The deadlock over the EU's nearly €1 trillion budget has been broken after talks in Brussels attended by Taoiseach Enda Kenny and Tánaiste Eamon Gilmore.

MEPs had demanded that certain pre-conditions - known as the Multi-annual Financial Framework (MFF) - were met before they would negotiate on the budget.

The talks process is being led by Ireland under its six-month Presidency of the European Council.

This evening the European Parliament agreed to start discussions on finalising the seven-year budget plan next Monday.

Mr Gilmore said he is “very pleased” that it was possible to break the deadlock.

Speaking in Brussels, Mr Gilmore said there had been a “very successful meeting” between Commission President Jose Manuel Barroso, Parliament President Martin Schulz and President of the European Council Enda Kenny.

He said the outcome was that they had “agreed to unlock” the negotiations on finalising the budget which will run from 2014 to 2020.

Mr Gilmore said he is hopeful that the procedure could be concluded by June.

Mr Gilmore, who is lead negotiator on the budget for EU Member States, had warned that failure to kick-start negotiations very quickly would have put in jeopardy €325bn of cohesion funds which EU citizens are depending on to create jobs at a time of economic crisis.

Speaking after the talks, the President of the European Parliament Martin Schulz said he was happy with the progress and that there was a better understanding that the two budget discussions were linked.

He praised the Irish Presidency negotiation team, saying Mr Kienny and Mr Gilmore were “pro-Europeans... convinced fighters for an agreement on a European level”.

However he said some Member States were trying to row back on the February agreement.

Mr Schulz signalled that MEPs would demand more spending on Cohesion Funds in the upcoming talks.

Last February, EU leaders agreed on a budget of €960bn to be spent between 2014 and 2020 - a reduction of more than €30bn on the previous plan.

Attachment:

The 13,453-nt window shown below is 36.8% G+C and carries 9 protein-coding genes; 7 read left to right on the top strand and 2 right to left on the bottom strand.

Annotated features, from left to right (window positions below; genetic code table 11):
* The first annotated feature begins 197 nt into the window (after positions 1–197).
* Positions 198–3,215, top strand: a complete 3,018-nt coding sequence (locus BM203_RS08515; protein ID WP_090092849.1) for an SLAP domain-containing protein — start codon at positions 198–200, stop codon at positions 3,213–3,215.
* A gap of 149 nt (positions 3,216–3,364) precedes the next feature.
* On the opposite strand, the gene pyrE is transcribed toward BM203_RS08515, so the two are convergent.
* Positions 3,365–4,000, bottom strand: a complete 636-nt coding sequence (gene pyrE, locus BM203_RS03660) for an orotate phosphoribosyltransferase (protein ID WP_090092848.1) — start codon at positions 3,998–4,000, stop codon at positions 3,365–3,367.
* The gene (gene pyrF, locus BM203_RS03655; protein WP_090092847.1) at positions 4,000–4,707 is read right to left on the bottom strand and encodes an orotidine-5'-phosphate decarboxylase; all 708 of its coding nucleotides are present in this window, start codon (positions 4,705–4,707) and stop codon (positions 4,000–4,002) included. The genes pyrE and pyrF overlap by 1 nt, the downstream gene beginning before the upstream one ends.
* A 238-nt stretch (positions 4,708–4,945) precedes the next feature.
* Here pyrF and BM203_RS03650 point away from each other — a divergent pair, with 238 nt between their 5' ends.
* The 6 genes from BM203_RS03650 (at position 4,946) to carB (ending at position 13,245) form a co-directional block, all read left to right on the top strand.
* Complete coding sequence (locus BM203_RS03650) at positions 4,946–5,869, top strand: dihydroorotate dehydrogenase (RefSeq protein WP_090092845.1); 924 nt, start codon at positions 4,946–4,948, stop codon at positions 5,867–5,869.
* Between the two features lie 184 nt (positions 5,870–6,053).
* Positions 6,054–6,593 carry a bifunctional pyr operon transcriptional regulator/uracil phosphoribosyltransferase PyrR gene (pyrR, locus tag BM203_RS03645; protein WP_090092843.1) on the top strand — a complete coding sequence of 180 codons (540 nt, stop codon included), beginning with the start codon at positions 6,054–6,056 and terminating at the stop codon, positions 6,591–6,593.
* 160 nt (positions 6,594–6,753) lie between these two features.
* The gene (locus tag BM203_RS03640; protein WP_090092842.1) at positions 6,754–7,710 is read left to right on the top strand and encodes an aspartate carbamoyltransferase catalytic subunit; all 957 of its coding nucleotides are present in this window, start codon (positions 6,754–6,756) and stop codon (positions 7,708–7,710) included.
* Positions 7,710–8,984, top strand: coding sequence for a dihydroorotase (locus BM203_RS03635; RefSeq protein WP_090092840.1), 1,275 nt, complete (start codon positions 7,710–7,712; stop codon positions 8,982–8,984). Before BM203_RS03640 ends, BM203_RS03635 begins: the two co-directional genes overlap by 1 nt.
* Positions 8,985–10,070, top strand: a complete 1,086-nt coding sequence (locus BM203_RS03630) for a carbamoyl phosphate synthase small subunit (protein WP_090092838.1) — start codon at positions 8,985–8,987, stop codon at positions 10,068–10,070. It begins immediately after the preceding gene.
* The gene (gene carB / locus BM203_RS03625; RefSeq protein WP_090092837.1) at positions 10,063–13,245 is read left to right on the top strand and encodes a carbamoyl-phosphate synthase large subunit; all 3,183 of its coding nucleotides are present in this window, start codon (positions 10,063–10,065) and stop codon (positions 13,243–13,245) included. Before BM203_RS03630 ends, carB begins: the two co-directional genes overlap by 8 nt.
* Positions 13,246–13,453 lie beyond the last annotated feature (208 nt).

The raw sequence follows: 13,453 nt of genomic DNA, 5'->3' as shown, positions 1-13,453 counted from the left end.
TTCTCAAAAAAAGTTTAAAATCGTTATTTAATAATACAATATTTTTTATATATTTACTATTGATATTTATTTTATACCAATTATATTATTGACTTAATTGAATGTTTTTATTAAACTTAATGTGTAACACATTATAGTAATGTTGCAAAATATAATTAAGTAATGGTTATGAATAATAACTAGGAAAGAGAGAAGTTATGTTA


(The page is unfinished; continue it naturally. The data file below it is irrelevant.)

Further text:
The European Parliament must give its consent before such a budget can become law. However when MEPs considered the matter in March, they rejected the document.

At the core of the dispute is a demand by the European Parliament for any negotiations on the next MFF to be linked to the EU's 2013 budget which, according to the European Commission, is under-funded by more than €11bn.

MEPs have said they want to know how that short-fall in the 2013 budget is going to be filled by Member States, before they will enter into talks on the 2014 to 2020 plan.

Mr Gilmore had argues that the two budgets are separate negotiating processes.

On the MFF, MEPs have also indicated they want a number of changes including greater flexibility provisions so that money can be moved from one year to another, a mid-term review so that allocations can be re-examined if and when growth returns to the EU economy, and new ways for the EU to be able to raise money itself, rather than having to rely on commitments from Member States.

Mr Gilmore says he has been given a mandate to negotiate on MEP concerns and believes there is a good basis for reaching a compromise.

The revised MFF will now go to a plenary vote of the European Parliament where an absolute majority of all MEPs would be required for this budget to pass.

Once Parliament's consent is given, negotiations could then get underway on 67 different headings - providing the legal basis for the budget to become law before the end of the year.